A move by Amherst officials toward merging Erie County's six industrial development agencies may soon get a little help from newly elected politicians in Lancaster.
After being sworn in Saturday, Lancaster's two new Town Board members are expected to ask that the board follow in Amherst's footsteps by exploring the idea of consolidating IDAs.
"The public wants change," said Richard D. Zarbo, one of two Republicans who ousted incumbents in November for seats on the previously all-Democratic Lancaster Town Board. "If politicians want to stay in office, they'd better react."
Georgette F. Pelletterie, the other Republican winner in Lancaster's elections this fall, said she agrees.
"We need this to bring in business countywide and Lancasterwide," she said.
Whether they can get a third vote is another question. Lancaster Supervisor Robert H. Giza, who heads the town's IDA, did not return calls to comment but has not supported merging in the past.
Deputy Supervisor Mark A. Montour said he would reserve final judgment until seeing the motion, but he said he believed Lancaster already works closely with the Erie County Industrial Development Agency.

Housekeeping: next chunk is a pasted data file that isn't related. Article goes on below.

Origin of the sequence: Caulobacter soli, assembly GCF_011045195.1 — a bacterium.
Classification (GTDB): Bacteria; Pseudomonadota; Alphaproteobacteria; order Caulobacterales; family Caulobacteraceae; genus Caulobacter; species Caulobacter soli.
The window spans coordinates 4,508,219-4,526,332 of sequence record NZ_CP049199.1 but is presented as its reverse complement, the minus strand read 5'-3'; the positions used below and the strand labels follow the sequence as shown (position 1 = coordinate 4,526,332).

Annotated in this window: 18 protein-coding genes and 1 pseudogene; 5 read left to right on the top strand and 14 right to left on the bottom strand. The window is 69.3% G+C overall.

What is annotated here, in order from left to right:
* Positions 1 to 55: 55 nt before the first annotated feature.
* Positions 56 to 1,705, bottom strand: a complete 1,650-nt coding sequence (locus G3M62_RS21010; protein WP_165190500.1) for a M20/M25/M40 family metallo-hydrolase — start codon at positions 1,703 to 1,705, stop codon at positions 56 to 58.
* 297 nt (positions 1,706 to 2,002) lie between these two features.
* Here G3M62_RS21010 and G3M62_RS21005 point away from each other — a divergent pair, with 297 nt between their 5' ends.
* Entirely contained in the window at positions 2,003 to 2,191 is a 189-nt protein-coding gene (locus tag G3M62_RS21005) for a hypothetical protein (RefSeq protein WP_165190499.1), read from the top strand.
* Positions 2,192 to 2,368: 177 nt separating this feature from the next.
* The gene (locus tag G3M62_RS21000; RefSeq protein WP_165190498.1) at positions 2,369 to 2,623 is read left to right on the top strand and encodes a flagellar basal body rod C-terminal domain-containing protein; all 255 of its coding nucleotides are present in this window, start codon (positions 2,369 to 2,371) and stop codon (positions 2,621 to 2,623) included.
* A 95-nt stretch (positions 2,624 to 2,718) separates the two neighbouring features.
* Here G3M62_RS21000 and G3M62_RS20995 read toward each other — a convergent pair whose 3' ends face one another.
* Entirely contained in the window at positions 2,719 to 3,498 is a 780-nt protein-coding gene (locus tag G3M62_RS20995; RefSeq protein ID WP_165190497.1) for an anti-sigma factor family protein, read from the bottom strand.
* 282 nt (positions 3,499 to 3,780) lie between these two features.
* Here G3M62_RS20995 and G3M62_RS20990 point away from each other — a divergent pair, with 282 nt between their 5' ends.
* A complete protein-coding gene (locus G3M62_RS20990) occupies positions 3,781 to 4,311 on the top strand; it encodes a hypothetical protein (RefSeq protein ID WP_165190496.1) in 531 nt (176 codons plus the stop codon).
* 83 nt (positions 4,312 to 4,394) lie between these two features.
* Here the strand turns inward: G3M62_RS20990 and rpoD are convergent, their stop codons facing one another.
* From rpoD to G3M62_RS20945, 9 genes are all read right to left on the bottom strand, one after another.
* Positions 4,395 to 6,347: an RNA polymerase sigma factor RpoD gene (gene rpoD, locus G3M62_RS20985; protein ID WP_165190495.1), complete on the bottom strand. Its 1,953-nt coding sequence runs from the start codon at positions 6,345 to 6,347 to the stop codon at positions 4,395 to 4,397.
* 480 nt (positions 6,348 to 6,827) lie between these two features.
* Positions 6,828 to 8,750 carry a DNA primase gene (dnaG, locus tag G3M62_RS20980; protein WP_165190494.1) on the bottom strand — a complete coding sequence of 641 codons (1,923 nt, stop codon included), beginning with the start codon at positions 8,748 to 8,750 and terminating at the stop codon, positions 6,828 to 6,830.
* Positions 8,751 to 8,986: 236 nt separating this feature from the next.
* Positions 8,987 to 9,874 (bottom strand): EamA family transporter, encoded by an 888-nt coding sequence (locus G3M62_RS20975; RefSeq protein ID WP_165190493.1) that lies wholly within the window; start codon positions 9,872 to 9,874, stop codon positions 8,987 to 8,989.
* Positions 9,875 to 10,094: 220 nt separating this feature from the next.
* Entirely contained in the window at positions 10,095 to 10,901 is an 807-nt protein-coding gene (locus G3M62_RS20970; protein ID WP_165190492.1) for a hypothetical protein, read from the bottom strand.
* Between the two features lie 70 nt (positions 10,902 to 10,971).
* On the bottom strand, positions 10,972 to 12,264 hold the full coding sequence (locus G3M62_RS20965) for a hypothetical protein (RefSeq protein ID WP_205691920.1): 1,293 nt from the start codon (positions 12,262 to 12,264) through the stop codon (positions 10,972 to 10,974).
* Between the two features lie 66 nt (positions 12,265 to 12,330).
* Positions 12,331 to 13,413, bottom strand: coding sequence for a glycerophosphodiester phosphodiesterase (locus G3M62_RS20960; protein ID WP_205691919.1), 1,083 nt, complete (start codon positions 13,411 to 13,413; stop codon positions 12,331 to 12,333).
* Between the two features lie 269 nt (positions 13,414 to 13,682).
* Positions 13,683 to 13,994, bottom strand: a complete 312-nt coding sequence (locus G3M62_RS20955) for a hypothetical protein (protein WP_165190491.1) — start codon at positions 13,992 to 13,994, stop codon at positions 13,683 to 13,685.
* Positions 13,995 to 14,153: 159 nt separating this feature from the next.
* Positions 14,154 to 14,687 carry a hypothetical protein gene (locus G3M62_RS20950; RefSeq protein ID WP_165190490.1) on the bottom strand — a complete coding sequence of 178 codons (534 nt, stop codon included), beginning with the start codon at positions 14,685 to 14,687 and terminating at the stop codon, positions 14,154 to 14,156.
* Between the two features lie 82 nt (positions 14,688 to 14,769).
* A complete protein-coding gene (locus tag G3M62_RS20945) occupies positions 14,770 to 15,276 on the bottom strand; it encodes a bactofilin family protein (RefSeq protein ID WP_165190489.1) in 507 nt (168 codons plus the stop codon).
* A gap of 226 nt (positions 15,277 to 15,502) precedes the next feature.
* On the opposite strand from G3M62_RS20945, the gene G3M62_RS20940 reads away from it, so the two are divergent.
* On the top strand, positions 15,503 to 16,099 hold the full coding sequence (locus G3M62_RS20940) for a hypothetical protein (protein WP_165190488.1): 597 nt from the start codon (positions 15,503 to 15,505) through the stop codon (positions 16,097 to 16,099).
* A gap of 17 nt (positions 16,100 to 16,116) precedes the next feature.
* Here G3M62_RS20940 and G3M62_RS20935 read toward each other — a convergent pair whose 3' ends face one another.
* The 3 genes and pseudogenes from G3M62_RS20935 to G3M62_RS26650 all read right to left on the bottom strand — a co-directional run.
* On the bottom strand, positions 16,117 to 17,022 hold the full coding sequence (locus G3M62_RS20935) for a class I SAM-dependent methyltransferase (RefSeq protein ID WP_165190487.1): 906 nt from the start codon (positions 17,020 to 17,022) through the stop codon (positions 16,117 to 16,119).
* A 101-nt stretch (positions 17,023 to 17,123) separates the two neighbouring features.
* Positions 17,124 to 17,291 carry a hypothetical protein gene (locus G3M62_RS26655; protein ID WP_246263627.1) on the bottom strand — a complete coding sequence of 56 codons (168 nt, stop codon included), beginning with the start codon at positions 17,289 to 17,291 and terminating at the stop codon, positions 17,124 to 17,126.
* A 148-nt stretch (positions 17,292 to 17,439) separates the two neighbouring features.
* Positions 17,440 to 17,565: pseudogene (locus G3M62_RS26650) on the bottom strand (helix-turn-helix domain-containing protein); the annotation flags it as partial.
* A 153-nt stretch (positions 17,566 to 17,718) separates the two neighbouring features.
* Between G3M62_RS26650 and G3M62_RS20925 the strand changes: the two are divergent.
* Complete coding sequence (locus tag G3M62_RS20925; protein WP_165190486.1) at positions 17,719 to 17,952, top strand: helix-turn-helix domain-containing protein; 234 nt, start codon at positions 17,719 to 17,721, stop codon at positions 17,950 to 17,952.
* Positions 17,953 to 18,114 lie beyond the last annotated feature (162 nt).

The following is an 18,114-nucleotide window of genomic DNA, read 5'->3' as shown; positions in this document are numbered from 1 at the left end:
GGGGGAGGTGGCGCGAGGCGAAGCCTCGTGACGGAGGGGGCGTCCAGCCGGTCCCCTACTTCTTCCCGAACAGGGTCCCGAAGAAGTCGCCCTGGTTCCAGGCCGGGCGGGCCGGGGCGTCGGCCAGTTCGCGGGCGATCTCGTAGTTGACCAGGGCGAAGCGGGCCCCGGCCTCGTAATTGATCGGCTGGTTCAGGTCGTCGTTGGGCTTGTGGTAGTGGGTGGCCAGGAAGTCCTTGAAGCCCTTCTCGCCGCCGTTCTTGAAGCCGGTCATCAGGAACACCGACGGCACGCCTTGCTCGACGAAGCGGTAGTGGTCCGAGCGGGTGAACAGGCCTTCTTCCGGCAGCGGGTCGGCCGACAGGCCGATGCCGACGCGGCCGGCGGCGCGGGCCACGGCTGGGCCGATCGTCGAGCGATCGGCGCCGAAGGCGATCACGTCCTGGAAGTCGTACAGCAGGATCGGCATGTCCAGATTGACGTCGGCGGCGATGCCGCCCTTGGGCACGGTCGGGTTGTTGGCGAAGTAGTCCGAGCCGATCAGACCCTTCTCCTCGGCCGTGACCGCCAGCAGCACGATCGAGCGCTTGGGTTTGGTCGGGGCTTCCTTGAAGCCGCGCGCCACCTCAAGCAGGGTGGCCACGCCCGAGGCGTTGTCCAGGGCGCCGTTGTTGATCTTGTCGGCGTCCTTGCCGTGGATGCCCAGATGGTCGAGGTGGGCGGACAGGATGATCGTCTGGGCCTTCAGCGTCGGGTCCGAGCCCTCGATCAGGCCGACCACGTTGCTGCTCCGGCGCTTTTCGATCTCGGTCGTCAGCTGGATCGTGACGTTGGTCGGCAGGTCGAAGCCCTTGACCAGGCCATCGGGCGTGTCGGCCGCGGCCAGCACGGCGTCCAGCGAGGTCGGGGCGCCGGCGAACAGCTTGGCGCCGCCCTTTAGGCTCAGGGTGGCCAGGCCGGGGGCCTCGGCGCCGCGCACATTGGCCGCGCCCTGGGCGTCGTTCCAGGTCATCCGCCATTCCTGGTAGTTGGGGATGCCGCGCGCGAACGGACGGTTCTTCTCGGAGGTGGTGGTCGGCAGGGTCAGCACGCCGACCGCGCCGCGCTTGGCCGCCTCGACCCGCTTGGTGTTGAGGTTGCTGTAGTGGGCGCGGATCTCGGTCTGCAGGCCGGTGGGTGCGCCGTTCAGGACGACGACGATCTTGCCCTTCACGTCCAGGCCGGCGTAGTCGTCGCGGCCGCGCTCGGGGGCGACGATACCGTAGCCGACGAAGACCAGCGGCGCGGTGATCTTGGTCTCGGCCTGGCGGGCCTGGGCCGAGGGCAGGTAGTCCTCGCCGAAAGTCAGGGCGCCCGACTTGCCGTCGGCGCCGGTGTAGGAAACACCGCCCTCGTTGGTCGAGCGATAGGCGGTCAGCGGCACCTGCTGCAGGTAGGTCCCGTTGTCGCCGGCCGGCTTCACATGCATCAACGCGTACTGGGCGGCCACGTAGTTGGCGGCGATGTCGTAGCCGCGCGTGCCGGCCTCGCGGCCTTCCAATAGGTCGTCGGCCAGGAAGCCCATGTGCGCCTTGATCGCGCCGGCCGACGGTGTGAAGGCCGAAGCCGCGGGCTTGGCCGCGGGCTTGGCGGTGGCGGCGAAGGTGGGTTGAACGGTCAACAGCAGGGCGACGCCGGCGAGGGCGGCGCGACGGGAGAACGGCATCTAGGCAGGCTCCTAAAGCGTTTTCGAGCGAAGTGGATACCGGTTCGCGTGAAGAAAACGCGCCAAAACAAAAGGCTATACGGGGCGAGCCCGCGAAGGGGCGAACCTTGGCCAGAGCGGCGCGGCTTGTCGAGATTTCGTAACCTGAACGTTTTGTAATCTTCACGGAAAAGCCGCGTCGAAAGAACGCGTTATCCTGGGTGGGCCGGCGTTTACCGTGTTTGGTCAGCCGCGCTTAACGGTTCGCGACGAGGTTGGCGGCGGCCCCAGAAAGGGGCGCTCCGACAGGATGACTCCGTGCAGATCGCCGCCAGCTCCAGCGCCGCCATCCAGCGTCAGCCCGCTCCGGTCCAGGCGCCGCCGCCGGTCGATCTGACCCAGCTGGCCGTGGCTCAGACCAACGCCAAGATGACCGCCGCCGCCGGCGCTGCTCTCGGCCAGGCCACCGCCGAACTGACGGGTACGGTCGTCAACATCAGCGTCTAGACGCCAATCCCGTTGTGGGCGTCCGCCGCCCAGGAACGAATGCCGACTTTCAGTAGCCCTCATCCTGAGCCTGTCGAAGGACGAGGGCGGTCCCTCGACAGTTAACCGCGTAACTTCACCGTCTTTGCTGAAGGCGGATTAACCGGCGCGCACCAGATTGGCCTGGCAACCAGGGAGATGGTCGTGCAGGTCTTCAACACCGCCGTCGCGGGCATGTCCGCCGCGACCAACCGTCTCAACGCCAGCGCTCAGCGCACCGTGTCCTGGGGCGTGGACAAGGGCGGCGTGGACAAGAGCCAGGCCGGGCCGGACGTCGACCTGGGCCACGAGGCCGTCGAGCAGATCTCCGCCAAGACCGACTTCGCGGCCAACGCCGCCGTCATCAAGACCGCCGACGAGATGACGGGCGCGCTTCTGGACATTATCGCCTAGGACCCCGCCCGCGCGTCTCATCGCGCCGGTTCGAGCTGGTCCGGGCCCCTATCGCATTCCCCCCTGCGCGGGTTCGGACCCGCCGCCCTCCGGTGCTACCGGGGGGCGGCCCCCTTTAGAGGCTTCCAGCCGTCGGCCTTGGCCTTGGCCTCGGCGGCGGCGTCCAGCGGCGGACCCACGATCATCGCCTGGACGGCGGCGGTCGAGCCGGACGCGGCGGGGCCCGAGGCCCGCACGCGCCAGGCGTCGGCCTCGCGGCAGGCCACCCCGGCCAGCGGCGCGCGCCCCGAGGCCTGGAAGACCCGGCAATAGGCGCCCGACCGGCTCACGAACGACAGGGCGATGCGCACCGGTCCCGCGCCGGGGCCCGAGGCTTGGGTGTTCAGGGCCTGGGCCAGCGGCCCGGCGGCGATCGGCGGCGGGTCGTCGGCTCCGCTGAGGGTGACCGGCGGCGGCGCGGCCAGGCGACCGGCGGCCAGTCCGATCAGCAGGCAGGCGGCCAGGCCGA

"It's not like we're out there competing with other agencies," he said. "We work with the county. We share the work, we share expertise, and we share fees."
The other board member, Donna G. Stempniak, could not be reached to comment.
In any case, Amherst officials were pleased with Zarbo and Pelletterie's effort.
"Delighted," said GOP Amherst Council Member William L. Kindel, who at first resisted the idea of a single IDA but later converted because of his concerns about the area's economy.
"Heartened," said Amherst Council Member Daniel J. Ward, author of the motion, approved 5-2 last month, to explore merging Amherst and other Erie County industrial development agencies. IDAs use incentives, such as tax breaks, to attract new industry.
Ward said he later sent letters to officials in Lancaster, Clarence, Hamburg and Concord -- the other Erie County towns with IDAs -- asking them also to think about giving up their agencies in favor of one countywide unit.
"I didn't hear from anybody," he said.
Now, Kindel said, he is so encouraged by Zarbo and Pelletterie's response that he plans to write again to Lancaster, Clarence and this time even Cheektowaga, though it doesn't have an IDA, to set up a meeting.
"We all share a border. Let's talk," he said. "No obligations. No preconditions. Let's just see where it will go. Maybe this time the light at the end of the tunnel isn't a train."